What is that magic? Reflecting on my experience with Patchwork, I had some thoughts on the magic of playing in person.
First, I noticed that when playing on the iPad, I wasn’t really making any calculations – not even very simple arithmetic. The app tells you how many points you have at every point, and even lets you place a piece and take it back, calculating how much points it’ll give you on balance. Heck, you don’t even have to count your own money – the app tells you which of the three available pieces you can buy. Though that sounds like the app saves you a lot of trouble, I find that it takes away much of the fun. Without making any calculation, my brain is doing a lot less work and the game overall is much less engaging. Sure, when playing in person you sometimes make a silly mistake when you count incorrectly but honestly, that’s kind of the fun: it forces you to concentrate and make sure you’re doing your best.
Second, though the app does a great job of recreating the board game – you never see the whole game as you do on a table. In patchwork, there’s a line of pieces that will be made available next and they go around the table. You can scroll left and right to look at them in the app, but I noticed that I don’t do it as much. It’s just a bit of hassle. It’s not something you think of very much, bit it just meant the decisions I made were all a lot more short-sighted and less strategic. And related to this – I didn’t really look at, or care, at what my opponent did. Sure, it affected me, but the a-synchronous nature of playing turn by turn games on an iPad just encourages focusing on your turn, and the little map in front of you and nothing else. Playing in person encourages looking at the big picture – laying the game across the table, taking up the space and immersing yourself in all of it.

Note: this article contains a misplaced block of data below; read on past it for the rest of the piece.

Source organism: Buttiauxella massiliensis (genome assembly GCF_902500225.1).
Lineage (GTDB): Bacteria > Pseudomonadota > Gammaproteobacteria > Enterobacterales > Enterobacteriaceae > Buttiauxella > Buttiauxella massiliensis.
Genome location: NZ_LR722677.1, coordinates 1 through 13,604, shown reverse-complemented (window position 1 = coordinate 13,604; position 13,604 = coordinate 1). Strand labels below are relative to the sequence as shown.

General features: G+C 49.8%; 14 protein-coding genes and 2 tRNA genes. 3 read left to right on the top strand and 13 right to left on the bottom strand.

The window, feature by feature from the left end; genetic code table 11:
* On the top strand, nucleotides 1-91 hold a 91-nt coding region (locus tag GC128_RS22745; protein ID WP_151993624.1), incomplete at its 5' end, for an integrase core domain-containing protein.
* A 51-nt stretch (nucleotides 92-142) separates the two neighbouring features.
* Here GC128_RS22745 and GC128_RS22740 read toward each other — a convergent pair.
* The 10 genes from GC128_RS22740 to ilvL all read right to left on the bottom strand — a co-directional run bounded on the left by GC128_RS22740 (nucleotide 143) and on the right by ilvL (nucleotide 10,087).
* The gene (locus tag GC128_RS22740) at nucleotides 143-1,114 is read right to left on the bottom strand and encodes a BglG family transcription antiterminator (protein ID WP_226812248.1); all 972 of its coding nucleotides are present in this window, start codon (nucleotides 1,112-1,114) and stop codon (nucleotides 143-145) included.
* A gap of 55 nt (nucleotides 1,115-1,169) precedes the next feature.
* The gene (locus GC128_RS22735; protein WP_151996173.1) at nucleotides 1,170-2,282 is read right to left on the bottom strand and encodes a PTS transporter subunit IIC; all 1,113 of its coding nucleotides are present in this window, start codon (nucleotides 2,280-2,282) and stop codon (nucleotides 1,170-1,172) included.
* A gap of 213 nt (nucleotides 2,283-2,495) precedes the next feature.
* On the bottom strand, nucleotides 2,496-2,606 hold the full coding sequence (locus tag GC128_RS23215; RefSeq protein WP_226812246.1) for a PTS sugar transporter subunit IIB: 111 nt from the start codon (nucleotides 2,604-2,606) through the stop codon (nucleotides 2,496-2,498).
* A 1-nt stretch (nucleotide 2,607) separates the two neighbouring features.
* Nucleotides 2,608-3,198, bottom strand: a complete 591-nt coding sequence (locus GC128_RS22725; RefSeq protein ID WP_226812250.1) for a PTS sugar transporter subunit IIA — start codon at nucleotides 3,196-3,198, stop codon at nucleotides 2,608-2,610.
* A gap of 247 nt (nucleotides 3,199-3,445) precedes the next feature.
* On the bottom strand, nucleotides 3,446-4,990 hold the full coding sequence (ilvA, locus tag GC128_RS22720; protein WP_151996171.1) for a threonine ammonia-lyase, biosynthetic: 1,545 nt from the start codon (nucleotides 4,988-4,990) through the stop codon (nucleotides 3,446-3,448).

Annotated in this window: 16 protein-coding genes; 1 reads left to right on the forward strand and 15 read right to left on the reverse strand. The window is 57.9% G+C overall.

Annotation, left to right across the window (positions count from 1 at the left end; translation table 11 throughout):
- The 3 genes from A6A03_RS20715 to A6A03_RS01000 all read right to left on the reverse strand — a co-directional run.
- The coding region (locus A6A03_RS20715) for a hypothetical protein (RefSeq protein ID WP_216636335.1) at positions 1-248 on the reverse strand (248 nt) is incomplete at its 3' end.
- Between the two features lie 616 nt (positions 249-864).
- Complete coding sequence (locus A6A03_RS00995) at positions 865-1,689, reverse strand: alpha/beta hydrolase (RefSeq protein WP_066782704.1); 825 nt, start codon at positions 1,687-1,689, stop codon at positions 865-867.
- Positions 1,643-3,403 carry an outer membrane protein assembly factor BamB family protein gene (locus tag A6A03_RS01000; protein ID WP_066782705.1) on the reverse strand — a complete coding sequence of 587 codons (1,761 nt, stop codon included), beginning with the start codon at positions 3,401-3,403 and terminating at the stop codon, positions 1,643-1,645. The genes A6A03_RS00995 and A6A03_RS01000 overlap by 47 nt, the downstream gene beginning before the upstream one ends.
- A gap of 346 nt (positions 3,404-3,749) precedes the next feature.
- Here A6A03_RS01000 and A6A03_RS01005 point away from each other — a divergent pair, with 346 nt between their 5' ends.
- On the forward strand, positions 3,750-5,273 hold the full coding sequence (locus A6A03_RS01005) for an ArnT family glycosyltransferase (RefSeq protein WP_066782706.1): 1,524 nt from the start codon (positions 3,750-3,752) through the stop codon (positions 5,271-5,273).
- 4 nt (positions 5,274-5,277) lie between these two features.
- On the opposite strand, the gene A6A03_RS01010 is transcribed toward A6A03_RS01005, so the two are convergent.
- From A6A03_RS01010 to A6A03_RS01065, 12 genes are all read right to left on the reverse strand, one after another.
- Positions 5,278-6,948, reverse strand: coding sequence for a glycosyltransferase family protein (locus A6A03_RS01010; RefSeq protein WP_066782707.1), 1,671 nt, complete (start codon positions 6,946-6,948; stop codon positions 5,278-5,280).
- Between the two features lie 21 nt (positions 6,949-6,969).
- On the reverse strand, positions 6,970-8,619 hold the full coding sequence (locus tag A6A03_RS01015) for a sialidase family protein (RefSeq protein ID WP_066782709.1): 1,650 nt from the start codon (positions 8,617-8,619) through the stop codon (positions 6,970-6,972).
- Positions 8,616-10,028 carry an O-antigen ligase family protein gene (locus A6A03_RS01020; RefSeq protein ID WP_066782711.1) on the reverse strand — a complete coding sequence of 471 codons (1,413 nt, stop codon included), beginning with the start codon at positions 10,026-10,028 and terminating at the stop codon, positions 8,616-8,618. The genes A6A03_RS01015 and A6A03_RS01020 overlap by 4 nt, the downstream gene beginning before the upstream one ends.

Third, if you played Patchwork you know that it’s a beautiful game. You also know that there’s something tremendously satisfying in building a little quilt/garden/Tetris square. You take a colorful, beautiful piece and you snap into place in whatever orientation that you want it to be. The same is true for building your own farm or civilization in games like Terra Mystica, Keyflower, or Kemet. And there’s the sprawling beauty of seeing the town of Caracssonne grow, or the deserts around the Tigris and Euphrates grow over the course of game. On the iPad you have cute animations, but the experience of doing things in a board game is intimately tied to, or at least significantly enhanced by, the physical experience of assembling or building a physical object, watching it grow and participating in this miracle.
So there you have it – a bit of a taste of the magic of playing in person, and we haven’t even touched on the most important aspect which is: playing in person is a great way to hang out with people you love. I didn’t focus on that because that’s typically what most people who love board games emphasize: that they are a great way of getting to know people in new ways, or just spending quality time engaged in the same activity.